To celebrate of the start of Hispanic Heritage Month, we invite you to join us in NHCC's Grand Hall this Thursday September 15th from 12-1pm. The keynote speaker for this event is Katya Zepeda, Legislative & Policy Director with the Minnesota Council on Latino Affairs (MCLA). Along with sharing the current state of affairs in Minnesota, she will also discuss her journey to MCLA. Opening remarks will be given by our very own, NHCC President, Dr. Rolando García.
We encourage you to recognize the beginning of this historic month when we take the time as a Nation to honor and celebrate the contributions of the American Latine community to the United States of America. Learn more about the creation of Hispanic Heritage Month here. If you can't be on-campus for this event, here is a Zoom link, https://minnstate.zoom.us/s/92861930434.
Awareness-building moment: Did you notice that the above announcement uses the terms: Latino, Latine, Hispanic, and many of us are familiar with the term LatinX. So, which one is “correct?” These links are included for further learning here and here and a brief overview here, and I highly encourage you to do deeper reading and research on your own. Above all, recognize that each person will identify accordingly to how they choose. To quote one of the links above, “Language is complicated. Identities are also not a monolith and are intersectional and complex.”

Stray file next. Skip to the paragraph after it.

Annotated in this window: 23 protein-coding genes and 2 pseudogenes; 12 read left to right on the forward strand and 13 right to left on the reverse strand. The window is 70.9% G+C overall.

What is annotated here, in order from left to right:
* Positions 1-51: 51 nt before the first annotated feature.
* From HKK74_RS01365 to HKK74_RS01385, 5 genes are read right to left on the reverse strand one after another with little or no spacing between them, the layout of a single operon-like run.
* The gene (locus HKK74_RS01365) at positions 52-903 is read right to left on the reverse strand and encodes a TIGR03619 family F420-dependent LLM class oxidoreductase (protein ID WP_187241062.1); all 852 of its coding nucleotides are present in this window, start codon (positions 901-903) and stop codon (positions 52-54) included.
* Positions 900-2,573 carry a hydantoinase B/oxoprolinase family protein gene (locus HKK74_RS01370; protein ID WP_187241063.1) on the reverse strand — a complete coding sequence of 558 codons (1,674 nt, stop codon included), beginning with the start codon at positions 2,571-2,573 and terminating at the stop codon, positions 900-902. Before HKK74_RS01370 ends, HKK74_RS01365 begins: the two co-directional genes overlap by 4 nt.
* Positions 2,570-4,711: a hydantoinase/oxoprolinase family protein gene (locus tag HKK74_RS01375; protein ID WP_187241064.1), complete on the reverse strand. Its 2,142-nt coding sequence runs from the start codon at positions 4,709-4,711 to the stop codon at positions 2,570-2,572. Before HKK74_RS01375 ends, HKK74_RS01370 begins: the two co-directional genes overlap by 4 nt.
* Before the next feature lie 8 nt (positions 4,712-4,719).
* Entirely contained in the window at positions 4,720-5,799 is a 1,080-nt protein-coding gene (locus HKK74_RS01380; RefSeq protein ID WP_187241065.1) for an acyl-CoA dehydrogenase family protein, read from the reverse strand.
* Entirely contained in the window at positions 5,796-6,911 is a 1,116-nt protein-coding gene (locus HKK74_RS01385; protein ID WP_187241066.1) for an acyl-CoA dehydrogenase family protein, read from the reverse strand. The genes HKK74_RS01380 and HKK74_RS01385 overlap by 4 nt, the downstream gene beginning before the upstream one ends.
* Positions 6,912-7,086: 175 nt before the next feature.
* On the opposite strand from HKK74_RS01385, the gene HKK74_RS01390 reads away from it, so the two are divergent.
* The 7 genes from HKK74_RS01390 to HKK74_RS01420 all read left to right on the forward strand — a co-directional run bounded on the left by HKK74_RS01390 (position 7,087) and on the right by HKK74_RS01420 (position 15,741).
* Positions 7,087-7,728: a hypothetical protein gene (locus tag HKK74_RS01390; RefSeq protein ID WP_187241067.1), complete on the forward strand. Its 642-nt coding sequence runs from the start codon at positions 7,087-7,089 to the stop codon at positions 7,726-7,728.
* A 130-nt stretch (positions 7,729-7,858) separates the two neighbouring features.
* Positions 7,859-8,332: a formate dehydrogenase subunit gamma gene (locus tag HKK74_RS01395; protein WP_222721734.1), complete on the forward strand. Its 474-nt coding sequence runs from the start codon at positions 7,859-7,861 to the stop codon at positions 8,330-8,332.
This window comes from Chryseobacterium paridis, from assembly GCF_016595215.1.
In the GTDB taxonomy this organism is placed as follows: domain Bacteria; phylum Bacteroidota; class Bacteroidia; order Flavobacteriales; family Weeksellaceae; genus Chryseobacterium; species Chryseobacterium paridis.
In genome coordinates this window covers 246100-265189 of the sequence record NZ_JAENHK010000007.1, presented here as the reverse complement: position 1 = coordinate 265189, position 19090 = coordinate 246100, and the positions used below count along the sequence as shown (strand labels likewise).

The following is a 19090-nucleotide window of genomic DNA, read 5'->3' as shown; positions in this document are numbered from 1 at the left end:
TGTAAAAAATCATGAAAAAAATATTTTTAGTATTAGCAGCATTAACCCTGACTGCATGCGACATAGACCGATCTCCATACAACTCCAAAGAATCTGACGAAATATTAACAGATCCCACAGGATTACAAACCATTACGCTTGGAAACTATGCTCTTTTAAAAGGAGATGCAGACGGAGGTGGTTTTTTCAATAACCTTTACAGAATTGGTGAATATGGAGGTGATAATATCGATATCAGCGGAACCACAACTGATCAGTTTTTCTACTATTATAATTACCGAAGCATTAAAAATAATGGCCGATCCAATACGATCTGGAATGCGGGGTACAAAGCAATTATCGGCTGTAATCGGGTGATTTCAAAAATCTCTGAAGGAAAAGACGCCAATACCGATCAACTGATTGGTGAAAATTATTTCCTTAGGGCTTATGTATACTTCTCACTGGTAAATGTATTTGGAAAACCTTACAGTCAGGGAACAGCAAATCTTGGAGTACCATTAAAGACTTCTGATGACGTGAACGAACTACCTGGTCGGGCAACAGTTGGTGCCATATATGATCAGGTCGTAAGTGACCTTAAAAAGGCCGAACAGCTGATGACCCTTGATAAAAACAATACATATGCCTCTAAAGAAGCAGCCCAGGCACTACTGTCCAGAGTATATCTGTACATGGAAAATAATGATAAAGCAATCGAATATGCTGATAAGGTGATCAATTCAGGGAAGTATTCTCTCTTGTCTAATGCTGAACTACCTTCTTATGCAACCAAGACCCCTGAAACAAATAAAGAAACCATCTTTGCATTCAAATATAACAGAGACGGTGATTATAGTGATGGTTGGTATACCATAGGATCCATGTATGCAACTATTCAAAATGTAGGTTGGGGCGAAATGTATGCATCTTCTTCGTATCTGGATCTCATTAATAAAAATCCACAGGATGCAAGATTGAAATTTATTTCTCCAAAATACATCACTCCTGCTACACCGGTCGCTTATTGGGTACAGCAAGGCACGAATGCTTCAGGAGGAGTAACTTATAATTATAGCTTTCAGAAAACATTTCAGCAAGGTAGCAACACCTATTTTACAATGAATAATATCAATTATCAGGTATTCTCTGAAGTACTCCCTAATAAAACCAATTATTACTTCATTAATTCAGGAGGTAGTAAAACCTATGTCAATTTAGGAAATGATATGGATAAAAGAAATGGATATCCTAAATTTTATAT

Finally, did you know…September 15 is a significant date because it is the anniversary of independence for Latin American countries Costa Rica, El Salvador, Guatemala, Honduras and Nicaragua. In addition, Mexico and Chile celebrate their independence days on September 16 and September 18, respectively. Another fun fact, Día de la Raza also falls within the 30 day Hispanic Heritage Month period on October 12. Take this time to learn and discover the many rich and intriguing Hispanic cultures!
October 5th, from 2-3pm, Saul Flores joins NHCC virtually for our Social Justice Speaker Series! Presenting, "The Walk of The Immigrants." (Open to employees and students).
Saul Flores walked 5,328 miles through ten countries to document how grueling and dangerous the journey of immigrants to the United States can be and to raise money for an elementary school in Atencingo, Mexico. The story of his journey, accompanied by a series of photographs, capture the essence of the people, communities, and cultures he encountered along the way.
Questions? Contact Eda Watts. We hope to see you at these events!